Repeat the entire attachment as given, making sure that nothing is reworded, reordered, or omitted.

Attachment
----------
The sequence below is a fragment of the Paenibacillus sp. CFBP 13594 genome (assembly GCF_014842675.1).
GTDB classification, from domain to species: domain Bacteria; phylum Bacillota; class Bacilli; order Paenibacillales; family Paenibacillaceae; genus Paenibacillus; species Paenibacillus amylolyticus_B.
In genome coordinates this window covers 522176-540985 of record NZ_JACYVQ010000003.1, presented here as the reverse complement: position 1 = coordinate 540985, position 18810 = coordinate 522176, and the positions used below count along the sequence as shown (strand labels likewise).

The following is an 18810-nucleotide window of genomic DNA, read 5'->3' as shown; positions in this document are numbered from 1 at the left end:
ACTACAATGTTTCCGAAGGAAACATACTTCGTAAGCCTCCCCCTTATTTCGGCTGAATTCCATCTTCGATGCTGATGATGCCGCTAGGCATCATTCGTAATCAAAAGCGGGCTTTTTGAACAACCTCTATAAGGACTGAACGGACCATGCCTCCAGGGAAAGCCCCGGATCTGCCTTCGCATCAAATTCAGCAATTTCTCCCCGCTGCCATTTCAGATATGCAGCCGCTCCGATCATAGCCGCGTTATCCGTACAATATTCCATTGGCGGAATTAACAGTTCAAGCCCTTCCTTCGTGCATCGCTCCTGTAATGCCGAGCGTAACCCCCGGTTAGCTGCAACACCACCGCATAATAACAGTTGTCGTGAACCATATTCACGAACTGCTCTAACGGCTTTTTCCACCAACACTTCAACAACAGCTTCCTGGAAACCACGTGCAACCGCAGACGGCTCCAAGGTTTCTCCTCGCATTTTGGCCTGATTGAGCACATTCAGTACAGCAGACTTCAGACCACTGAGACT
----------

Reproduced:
The sequence below is a fragment of the Paenibacillus sp. CFBP 13594 genome (assembly GCF_014842675.1).
GTDB classification, from domain to species: domain Bacteria; phylum Bacillota; class Bacilli; order Paenibacillales; family Paenibacillaceae; genus Paenibacillus; species Paenibacillus amylolyticus_B.
In genome coordinates this window covers 522176-540985 of record NZ_JACYVQ010000003.1, presented here as the reverse complement: position 1 = coordinate 540985, position 18810 = coordinate 522176, and the positions used below count along the sequence as shown (strand labels likewise).

The following is an 18810-nucleotide window of genomic DNA, read 5'->3' as shown; positions in this document are numbered from 1 at the left end:
ACTACAATGTTTCCGAAGGAAACATACTTCGTAAGCCTCCCCCTTATTTCGGCTGAATTCCATCTTCGATGCTGATGATGCCGCTAGGCATCATTCGTAATCAAAAGCGGGCTTTTTGAACAACCTCTATAAGGACTGAACGGACCATGCCTCCAGGGAAAGCCCCGGATCTGCCTTCGCATCAAATTCAGCAATTTCTCCCCGCTGCCATTTCAGATATGCAGCCGCTCCGATCATAGCCGCGTTATCCGTACAATATTCCATTGGCGGAATTAACAGTTCAAGCCCTTCCTTCGTGCATCGCTCCTGTAATGCCGAGCGTAACCCCCGGTTAGCTGCAACACCACCGCATAATAACAGTTGTCGTGAACCATATTCACGAACTGCTCTAACGGCTTTTTCCACCAACACTTCAACAACAGCTTCCTGGAAACCACGTGCAACCGCAGACGGCTCCAAGGTTTCTCCTCGCATTTTGGCCTGATTGAGCACATTCAGTACAGCAGACTTCAGACCACTGAGACT